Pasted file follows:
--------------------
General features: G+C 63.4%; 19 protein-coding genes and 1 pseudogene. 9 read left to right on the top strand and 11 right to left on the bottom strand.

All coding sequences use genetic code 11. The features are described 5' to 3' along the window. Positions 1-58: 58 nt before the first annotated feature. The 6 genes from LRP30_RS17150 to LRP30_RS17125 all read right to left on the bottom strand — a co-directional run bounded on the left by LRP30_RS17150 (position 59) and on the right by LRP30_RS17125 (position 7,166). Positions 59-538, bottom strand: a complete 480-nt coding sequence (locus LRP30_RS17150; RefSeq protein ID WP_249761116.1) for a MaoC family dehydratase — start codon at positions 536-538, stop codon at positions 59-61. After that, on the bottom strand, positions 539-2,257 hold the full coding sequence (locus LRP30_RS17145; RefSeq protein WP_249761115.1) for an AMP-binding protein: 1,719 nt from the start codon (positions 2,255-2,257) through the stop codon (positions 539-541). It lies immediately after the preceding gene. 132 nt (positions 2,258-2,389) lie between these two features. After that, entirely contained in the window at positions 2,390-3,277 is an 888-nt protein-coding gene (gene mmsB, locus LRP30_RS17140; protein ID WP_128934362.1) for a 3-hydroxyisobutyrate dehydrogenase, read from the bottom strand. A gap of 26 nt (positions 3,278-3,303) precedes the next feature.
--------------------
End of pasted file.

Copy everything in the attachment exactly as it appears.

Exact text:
General features: G+C 63.4%; 19 protein-coding genes and 1 pseudogene. 9 read left to right on the top strand and 11 right to left on the bottom strand.

All coding sequences use genetic code 11. The features are described 5' to 3' along the window. Positions 1-58: 58 nt before the first annotated feature. The 6 genes from LRP30_RS17150 to LRP30_RS17125 all read right to left on the bottom strand — a co-directional run bounded on the left by LRP30_RS17150 (position 59) and on the right by LRP30_RS17125 (position 7,166). Positions 59-538, bottom strand: a complete 480-nt coding sequence (locus LRP30_RS17150; RefSeq protein ID WP_249761116.1) for a MaoC family dehydratase — start codon at positions 536-538, stop codon at positions 59-61. After that, on the bottom strand, positions 539-2,257 hold the full coding sequence (locus LRP30_RS17145; RefSeq protein WP_249761115.1) for an AMP-binding protein: 1,719 nt from the start codon (positions 2,255-2,257) through the stop codon (positions 539-541). It lies immediately after the preceding gene. 132 nt (positions 2,258-2,389) lie between these two features. After that, entirely contained in the window at positions 2,390-3,277 is an 888-nt protein-coding gene (gene mmsB, locus LRP30_RS17140; protein ID WP_128934362.1) for a 3-hydroxyisobutyrate dehydrogenase, read from the bottom strand. A gap of 26 nt (positions 3,278-3,303) precedes the next feature.